Abstract Title:

Total serum cholesterol in relation to psychological correlates in parasuicide.

Abstract Source:

Br J Psychiatry. 2000 Jul;177:77-83. PMID: 10945093

Abstract Author(s):

M Garland, D Hickey, A Corvin, J Golden, P Fitzpatrick, S Cunningham, N Walsh

Article Affiliation:

Department of Psychiatry, St Vincent's University Hospital, Dublin, Ireland. mgarland@svherc.ucd.ie

Abstract:

BACKGROUND: Low cholesterol may act as a peripheral marker for parasuicide.

AIMS: To examine the relationship between total serum cholesterol and psychological parameters in parasuicide.

METHOD: Total serum cholesterol and self-rated scores for impulsivity, depression and suicidal intent were measured in 100 consecutive patients following parasuicide, pair-matched with normal and psychiatric control groups.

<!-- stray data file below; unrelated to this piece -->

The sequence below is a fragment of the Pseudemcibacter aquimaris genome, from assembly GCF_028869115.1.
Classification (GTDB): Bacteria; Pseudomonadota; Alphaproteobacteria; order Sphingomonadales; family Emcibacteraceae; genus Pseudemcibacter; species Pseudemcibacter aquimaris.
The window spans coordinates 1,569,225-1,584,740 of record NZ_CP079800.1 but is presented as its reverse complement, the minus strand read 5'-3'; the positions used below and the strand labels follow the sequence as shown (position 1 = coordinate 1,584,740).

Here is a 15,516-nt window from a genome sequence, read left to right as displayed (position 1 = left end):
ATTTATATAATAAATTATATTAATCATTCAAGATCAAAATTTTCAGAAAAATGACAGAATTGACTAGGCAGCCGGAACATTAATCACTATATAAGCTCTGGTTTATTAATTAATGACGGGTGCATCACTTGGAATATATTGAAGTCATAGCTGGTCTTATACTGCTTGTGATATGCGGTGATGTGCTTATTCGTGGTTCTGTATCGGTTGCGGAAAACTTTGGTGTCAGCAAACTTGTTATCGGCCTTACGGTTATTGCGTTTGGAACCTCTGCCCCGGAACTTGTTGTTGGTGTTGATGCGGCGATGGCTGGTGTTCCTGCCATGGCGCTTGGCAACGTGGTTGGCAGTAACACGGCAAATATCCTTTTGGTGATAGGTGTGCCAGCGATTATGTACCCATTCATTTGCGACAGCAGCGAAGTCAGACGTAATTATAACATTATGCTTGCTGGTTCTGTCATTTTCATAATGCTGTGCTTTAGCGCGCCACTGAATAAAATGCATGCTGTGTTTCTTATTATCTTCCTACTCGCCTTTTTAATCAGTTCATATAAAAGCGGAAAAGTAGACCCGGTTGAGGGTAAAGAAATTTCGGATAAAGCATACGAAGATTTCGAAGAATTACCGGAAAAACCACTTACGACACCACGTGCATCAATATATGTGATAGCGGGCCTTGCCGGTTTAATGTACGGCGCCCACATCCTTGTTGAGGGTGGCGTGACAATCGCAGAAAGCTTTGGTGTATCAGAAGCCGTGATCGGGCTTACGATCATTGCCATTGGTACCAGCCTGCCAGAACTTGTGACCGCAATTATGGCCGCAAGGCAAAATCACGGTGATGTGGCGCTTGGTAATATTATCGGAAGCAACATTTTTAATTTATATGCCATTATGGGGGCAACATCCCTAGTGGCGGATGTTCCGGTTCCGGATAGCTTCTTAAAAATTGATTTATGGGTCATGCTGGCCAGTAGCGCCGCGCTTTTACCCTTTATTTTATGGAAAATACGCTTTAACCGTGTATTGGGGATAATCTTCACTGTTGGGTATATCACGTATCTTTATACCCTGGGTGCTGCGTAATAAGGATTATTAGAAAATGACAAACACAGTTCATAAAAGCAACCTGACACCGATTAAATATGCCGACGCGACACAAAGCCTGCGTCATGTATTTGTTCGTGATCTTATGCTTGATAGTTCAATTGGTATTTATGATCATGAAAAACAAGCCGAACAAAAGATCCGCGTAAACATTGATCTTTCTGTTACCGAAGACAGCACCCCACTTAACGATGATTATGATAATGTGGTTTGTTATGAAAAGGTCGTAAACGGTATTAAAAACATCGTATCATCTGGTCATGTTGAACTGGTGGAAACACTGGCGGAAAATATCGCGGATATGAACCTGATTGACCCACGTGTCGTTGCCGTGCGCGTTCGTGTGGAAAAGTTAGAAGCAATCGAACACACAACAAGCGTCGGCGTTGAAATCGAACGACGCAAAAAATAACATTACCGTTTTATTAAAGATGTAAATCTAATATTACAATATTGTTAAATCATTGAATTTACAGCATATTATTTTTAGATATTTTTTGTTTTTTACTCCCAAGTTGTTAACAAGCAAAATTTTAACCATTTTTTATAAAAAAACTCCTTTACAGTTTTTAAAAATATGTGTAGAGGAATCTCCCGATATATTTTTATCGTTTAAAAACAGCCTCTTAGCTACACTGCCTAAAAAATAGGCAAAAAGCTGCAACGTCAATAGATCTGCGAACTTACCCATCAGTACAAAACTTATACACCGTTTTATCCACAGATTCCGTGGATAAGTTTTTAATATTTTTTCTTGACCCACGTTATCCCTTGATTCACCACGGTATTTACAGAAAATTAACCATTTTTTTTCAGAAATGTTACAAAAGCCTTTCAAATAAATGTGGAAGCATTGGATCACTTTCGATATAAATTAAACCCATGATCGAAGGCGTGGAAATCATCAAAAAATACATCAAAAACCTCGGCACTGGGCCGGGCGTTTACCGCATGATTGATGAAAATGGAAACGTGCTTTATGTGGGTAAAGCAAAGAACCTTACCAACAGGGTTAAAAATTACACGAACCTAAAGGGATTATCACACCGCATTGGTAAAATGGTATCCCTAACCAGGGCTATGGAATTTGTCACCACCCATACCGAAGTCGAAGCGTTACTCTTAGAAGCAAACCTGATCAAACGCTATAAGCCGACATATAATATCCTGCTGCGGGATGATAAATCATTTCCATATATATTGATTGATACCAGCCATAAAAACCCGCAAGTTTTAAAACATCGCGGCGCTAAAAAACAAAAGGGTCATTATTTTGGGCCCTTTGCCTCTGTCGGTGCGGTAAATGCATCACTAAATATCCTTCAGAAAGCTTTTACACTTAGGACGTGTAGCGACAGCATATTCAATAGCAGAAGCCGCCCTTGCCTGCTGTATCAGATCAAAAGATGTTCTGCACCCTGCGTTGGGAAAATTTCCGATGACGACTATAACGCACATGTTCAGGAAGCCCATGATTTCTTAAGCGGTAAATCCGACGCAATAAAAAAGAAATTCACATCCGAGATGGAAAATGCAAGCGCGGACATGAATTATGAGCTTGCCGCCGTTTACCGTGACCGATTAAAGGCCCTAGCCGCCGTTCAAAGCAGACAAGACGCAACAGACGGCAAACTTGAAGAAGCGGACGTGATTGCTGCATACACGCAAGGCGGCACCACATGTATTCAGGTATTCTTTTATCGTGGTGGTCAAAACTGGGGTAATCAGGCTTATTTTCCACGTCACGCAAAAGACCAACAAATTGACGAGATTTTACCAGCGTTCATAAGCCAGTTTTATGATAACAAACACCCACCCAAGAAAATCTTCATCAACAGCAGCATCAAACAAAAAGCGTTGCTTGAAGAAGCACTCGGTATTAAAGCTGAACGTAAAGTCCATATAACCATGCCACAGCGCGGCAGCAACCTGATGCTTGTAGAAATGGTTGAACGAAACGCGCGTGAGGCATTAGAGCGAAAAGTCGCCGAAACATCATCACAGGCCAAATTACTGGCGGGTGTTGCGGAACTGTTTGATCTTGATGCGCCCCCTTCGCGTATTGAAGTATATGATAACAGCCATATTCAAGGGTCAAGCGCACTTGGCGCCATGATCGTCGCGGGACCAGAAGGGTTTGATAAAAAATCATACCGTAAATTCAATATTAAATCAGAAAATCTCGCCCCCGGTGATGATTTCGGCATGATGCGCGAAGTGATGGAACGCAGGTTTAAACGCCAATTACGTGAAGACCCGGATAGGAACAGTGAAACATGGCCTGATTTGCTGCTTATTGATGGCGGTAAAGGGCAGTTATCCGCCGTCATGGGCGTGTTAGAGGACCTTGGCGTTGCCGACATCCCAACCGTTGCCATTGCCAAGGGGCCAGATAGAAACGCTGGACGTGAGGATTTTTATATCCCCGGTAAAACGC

RESULTS: Backward, stepwise multiple regression analysis revealed a significantly lower mean cholesterol in the parasuicide population (P<0.01). Across all groups there was an independent significant (P<0.01) negative correlation between cholesterol and self-reported scores of impulsivity. No correlation existed between cholesterol and scores for depression or suicidal intent.

CONCLUSIONS: The data confirm previous reports of low cholesterol in parasuicide. This is the first reported investigation of the construct of impulsivity in relation to cholesterol. We hypothesise that the reported increased mortality in populations with low cholesterol may derive from increased suicide and accident rates consequent on increased tendencies to impulsivity in these populations.

Study Type : Human Study
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